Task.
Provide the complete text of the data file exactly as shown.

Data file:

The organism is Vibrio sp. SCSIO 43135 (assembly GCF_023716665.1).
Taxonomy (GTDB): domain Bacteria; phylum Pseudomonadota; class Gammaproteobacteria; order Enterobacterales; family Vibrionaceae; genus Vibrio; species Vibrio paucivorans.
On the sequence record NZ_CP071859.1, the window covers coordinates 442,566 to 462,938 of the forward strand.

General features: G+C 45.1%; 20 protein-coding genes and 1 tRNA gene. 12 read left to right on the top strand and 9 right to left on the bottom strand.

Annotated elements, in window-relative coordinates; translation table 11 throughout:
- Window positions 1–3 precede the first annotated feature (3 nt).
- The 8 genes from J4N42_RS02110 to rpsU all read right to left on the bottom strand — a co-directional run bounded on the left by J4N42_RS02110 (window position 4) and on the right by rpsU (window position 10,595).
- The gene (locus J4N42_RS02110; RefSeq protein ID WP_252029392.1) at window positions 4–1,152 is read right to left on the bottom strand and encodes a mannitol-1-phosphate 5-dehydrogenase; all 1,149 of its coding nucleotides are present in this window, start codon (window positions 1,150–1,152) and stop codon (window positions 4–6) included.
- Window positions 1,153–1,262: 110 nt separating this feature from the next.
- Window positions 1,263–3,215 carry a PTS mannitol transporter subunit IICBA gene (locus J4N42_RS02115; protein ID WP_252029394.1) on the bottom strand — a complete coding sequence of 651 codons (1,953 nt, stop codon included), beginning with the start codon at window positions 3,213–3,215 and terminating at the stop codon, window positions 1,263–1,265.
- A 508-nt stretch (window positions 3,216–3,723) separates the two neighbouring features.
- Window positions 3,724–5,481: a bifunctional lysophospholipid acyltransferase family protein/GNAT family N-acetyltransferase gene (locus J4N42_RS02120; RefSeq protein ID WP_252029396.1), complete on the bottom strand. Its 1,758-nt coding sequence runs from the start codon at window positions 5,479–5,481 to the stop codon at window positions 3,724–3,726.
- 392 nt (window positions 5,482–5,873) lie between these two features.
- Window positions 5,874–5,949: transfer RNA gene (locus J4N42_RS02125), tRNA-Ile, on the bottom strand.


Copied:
The organism is Vibrio sp. SCSIO 43135 (assembly GCF_023716665.1).
Taxonomy (GTDB): domain Bacteria; phylum Pseudomonadota; class Gammaproteobacteria; order Enterobacterales; family Vibrionaceae; genus Vibrio; species Vibrio paucivorans.
On the sequence record NZ_CP071859.1, the window covers coordinates 442,566 to 462,938 of the forward strand.

General features: G+C 45.1%; 20 protein-coding genes and 1 tRNA gene. 12 read left to right on the top strand and 9 right to left on the bottom strand.

Annotated elements, in window-relative coordinates; translation table 11 throughout:
- Window positions 1–3 precede the first annotated feature (3 nt).
- The 8 genes from J4N42_RS02110 to rpsU all read right to left on the bottom strand — a co-directional run bounded on the left by J4N42_RS02110 (window position 4) and on the right by rpsU (window position 10,595).
- The gene (locus J4N42_RS02110; RefSeq protein ID WP_252029392.1) at window positions 4–1,152 is read right to left on the bottom strand and encodes a mannitol-1-phosphate 5-dehydrogenase; all 1,149 of its coding nucleotides are present in this window, start codon (window positions 1,150–1,152) and stop codon (window positions 4–6) included.
- Window positions 1,153–1,262: 110 nt separating this feature from the next.
- Window positions 1,263–3,215 carry a PTS mannitol transporter subunit IICBA gene (locus J4N42_RS02115; protein ID WP_252029394.1) on the bottom strand — a complete coding sequence of 651 codons (1,953 nt, stop codon included), beginning with the start codon at window positions 3,213–3,215 and terminating at the stop codon, window positions 1,263–1,265.
- A 508-nt stretch (window positions 3,216–3,723) separates the two neighbouring features.
- Window positions 3,724–5,481: a bifunctional lysophospholipid acyltransferase family protein/GNAT family N-acetyltransferase gene (locus J4N42_RS02120; RefSeq protein ID WP_252029396.1), complete on the bottom strand. Its 1,758-nt coding sequence runs from the start codon at window positions 5,479–5,481 to the stop codon at window positions 3,724–3,726.
- 392 nt (window positions 5,482–5,873) lie between these two features.
- Window positions 5,874–5,949: transfer RNA gene (locus J4N42_RS02125), tRNA-Ile, on the bottom strand.